Why To Journal When You Need To Make A Change!

Why To Journal When You Need To Make A Change!

Why To Journal When You Need To Make A Change!

There are many successful people and extraordinary leaders that keep journals. Some examples include former President Barack Obama, Gandhi, Oprah Winfrey, Lady Gaga, Bernard Burchard, Jack Canfield, Tony Robbins, Mark Cuban, and many more. Journaling has a surprising number of benefits.

Therefore consider these five benefits of journaling:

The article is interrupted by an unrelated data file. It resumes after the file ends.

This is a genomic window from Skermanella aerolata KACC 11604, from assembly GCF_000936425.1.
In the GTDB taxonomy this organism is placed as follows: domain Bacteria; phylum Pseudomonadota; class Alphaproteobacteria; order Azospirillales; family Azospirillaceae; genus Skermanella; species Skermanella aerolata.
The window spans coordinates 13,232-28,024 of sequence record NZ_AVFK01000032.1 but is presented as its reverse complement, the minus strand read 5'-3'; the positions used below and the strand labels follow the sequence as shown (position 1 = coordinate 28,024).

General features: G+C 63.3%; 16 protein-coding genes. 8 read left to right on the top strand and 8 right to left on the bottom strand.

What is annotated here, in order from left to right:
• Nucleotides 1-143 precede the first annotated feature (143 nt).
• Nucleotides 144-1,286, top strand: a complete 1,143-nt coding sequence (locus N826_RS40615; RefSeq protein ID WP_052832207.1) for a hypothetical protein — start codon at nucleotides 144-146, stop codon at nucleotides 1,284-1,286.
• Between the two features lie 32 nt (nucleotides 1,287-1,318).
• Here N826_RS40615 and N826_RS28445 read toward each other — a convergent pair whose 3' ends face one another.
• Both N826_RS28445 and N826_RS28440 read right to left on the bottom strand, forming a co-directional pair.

1. Process Unresolved Emotions. Sometimes we go through different emotions without realizing where they come from. Writing helps us make sense of the cacophony of voices within. Often we tend to think over and over about what happened a week or a month ago and how we could have done it differently or how somebody undermined us. Our imagination and hurt feelings build up the story around the actual event. Michael Hyatt noted that “what happened to us is not as important as the meaning we assign to it. Journaling helps to sort this out.”  Unresolved emotions can drain our energy, affect our performance at work and our relationships too. When you write down your feelings you will free yourself mentally.